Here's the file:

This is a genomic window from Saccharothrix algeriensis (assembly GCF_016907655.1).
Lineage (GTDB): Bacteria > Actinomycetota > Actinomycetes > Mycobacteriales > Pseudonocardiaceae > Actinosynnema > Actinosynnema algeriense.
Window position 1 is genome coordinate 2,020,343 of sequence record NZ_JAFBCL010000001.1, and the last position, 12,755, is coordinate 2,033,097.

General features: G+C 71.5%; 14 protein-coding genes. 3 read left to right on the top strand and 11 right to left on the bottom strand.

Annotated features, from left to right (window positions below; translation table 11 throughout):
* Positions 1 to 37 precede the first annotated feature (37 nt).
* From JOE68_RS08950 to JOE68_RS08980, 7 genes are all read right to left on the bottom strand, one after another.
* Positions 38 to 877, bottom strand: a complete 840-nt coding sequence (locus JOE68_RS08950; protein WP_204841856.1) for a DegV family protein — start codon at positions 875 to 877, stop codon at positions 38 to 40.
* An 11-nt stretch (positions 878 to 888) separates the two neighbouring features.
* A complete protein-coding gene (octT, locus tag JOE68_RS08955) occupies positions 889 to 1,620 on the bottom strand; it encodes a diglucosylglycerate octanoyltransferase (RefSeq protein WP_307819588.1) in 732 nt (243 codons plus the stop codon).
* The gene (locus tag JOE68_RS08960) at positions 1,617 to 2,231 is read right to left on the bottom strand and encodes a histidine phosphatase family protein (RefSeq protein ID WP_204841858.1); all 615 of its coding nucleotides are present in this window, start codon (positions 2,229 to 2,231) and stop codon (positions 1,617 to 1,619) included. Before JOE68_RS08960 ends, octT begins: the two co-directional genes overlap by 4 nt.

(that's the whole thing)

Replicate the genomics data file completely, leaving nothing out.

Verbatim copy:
This is a genomic window from Saccharothrix algeriensis (assembly GCF_016907655.1).
Lineage (GTDB): Bacteria > Actinomycetota > Actinomycetes > Mycobacteriales > Pseudonocardiaceae > Actinosynnema > Actinosynnema algeriense.
Window position 1 is genome coordinate 2,020,343 of sequence record NZ_JAFBCL010000001.1, and the last position, 12,755, is coordinate 2,033,097.

General features: G+C 71.5%; 14 protein-coding genes. 3 read left to right on the top strand and 11 right to left on the bottom strand.

Annotated features, from left to right (window positions below; translation table 11 throughout):
* Positions 1 to 37 precede the first annotated feature (37 nt).
* From JOE68_RS08950 to JOE68_RS08980, 7 genes are all read right to left on the bottom strand, one after another.
* Positions 38 to 877, bottom strand: a complete 840-nt coding sequence (locus JOE68_RS08950; protein WP_204841856.1) for a DegV family protein — start codon at positions 875 to 877, stop codon at positions 38 to 40.
* An 11-nt stretch (positions 878 to 888) separates the two neighbouring features.
* A complete protein-coding gene (octT, locus tag JOE68_RS08955) occupies positions 889 to 1,620 on the bottom strand; it encodes a diglucosylglycerate octanoyltransferase (RefSeq protein WP_307819588.1) in 732 nt (243 codons plus the stop codon).
* The gene (locus tag JOE68_RS08960) at positions 1,617 to 2,231 is read right to left on the bottom strand and encodes a histidine phosphatase family protein (RefSeq protein ID WP_204841858.1); all 615 of its coding nucleotides are present in this window, start codon (positions 2,229 to 2,231) and stop codon (positions 1,617 to 1,619) included. Before JOE68_RS08960 ends, octT begins: the two co-directional genes overlap by 4 nt.